FDA Draft Guidance on Gene Editing: More Light at the Regulatory Sky
Karoline Hahn, KCR Senior Consultant for Advanced Therapies
Gene editing as a tool for new therapeutics is entering the drug development space at a fast pace. The US Food and Drug Administration (FDA) had acknowledged this technological progress by releasing the draft guidance document, “Human Gene Therapy Products Incorporating Human Genome Editing”1 to the industry. For the first time, the FDA addresses quality, non-clinical and clinical aspects of gene editing medicinal products in one document.
While quality requirements are basically the same for gene editing and viral vector-based gene therapy products, safety requirements are more specific to gene editing.
Not surprisingly, off-target gene editing and genomic integrity are the primary safety concern of the FDA´s considerations. Preclinical safety studies should be designed to identify potential risks associated with administration of the gene editing product, including the characterization of on- and off-target activity, chromosomal structural changes, and their biological consequences. A surrogate gene editing product may be acceptable for safety evaluation as genomic sequences between animals and humans differ. However, when using in vivo gene editing, assessment of off-target editing effects may be challenging.
The FDA´s focus is on the unintended consequences of on- and off-target editing that could perpetuate from these products. Again, off-target gene editing effects and genome integrity must be addressed thoroughly in the clinical study, aside from the general risks coming along with gene therapy, such as immunogenicity or hepatotoxicity. Consequently, the required long-term follow-up must have a duration of 15 years.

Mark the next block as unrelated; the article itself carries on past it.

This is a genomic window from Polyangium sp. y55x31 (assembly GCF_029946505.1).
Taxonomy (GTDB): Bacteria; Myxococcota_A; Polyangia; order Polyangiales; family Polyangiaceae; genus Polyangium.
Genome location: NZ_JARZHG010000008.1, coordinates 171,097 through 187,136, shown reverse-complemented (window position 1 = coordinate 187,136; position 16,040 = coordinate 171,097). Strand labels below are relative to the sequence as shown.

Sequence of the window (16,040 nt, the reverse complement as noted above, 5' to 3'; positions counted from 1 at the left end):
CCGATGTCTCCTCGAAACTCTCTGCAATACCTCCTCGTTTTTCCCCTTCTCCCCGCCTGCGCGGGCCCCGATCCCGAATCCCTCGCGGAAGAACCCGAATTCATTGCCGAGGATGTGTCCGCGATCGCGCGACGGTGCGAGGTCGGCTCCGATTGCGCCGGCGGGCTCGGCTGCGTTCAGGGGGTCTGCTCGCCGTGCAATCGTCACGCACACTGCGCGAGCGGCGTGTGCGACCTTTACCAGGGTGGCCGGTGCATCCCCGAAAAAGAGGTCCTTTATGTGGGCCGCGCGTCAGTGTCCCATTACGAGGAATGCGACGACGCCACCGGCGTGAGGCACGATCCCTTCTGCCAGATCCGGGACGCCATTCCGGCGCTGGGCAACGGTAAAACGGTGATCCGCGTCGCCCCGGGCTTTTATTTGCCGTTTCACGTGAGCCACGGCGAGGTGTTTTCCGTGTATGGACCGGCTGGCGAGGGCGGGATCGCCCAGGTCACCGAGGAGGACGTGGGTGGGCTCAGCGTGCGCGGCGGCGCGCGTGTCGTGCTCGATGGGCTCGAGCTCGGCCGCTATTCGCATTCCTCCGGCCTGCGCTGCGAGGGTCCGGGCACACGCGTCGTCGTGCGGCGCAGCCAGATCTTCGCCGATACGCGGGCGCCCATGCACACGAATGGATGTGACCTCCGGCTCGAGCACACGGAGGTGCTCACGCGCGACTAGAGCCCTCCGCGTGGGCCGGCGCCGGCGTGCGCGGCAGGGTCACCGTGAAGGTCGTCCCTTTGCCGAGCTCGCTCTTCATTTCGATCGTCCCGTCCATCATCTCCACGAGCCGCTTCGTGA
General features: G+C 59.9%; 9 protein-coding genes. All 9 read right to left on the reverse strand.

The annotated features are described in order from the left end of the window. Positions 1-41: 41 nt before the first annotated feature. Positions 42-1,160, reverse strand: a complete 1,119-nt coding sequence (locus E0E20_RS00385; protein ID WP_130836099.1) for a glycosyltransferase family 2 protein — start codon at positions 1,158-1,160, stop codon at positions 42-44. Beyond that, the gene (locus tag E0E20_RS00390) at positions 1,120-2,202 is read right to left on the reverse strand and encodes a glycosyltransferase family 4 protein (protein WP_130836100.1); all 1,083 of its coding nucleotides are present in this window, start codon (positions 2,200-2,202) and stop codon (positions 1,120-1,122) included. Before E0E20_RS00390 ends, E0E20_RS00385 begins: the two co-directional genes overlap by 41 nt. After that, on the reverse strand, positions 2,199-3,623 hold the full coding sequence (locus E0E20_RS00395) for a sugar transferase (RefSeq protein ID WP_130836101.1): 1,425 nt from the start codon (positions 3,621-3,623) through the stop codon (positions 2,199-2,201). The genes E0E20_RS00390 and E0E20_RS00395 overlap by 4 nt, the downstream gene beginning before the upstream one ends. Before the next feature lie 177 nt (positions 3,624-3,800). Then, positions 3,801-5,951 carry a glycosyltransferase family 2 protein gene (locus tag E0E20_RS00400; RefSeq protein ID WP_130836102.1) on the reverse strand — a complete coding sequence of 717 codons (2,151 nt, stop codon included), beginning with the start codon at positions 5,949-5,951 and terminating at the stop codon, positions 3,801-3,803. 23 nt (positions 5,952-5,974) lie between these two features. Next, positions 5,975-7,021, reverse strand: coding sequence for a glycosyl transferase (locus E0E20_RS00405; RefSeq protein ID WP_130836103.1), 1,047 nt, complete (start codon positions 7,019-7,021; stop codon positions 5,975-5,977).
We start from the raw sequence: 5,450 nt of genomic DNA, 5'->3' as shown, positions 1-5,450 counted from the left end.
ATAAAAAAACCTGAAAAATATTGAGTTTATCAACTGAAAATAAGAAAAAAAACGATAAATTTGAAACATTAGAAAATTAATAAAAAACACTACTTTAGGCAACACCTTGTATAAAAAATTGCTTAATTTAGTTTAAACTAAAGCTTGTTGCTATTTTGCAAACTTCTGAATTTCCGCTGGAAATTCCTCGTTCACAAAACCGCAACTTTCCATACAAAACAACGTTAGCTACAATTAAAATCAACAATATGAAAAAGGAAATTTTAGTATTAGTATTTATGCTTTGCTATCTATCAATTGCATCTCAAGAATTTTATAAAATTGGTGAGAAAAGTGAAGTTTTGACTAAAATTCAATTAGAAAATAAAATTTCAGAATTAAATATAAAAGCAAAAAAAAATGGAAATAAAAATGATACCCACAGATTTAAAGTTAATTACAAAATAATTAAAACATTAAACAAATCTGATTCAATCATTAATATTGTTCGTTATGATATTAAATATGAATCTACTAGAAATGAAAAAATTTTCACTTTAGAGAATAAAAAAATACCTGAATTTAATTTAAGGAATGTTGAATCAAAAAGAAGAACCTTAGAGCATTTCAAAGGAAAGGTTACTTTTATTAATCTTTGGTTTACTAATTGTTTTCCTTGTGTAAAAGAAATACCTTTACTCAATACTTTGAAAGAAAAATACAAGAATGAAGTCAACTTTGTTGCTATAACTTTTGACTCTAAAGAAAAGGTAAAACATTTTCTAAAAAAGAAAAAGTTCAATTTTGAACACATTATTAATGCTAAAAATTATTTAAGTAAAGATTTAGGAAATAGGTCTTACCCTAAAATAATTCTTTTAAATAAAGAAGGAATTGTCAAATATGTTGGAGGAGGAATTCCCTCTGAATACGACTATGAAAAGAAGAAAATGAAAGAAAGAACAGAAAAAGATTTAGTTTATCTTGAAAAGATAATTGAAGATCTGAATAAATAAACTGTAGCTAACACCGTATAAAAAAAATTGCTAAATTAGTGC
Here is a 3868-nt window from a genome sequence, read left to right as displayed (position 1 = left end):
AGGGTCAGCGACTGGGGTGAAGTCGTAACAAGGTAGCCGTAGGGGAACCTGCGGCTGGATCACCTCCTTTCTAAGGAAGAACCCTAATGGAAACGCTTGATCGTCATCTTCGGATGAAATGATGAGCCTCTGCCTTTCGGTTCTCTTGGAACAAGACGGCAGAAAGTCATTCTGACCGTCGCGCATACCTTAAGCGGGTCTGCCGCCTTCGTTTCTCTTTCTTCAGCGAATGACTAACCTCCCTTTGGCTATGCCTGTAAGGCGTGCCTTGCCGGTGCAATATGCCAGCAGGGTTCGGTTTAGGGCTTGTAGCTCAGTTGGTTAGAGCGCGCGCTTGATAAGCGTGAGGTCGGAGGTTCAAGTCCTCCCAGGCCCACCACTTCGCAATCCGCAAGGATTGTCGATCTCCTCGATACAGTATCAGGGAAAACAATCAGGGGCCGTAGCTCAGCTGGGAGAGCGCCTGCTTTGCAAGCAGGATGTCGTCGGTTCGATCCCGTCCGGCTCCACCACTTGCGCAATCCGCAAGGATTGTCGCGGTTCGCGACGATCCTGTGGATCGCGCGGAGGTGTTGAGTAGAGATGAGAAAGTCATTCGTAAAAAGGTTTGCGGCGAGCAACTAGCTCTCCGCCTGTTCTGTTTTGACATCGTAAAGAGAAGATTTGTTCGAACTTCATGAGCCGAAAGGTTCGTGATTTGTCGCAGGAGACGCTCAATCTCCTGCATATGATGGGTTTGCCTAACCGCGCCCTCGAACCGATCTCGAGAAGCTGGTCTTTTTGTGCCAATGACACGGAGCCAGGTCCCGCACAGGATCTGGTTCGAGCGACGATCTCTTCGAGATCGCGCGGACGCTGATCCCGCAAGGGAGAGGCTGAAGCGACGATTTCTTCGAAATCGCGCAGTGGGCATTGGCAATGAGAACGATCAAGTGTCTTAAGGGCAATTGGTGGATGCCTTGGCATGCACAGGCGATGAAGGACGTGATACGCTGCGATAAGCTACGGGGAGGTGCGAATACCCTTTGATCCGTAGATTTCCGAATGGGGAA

Currently, all therapeutic products using gene editing target rare, debilitating conditions. In general, testing starts in patients with severe or advanced disease. However, due to their condition, interpretation of safety and efficacy data may be challenging. With this guidance, the FDA finally considers the inclusion of subjects with moderate or less advanced disease in first-in-human clinical trials, which is an important step towards meaningful drug development
This draft guidance joins a series of previous FDA guidance documents on the topics, all calling for a tailored, product-specific solution. It is obvious that the one-size-fits-all approach is not for gene therapy products.
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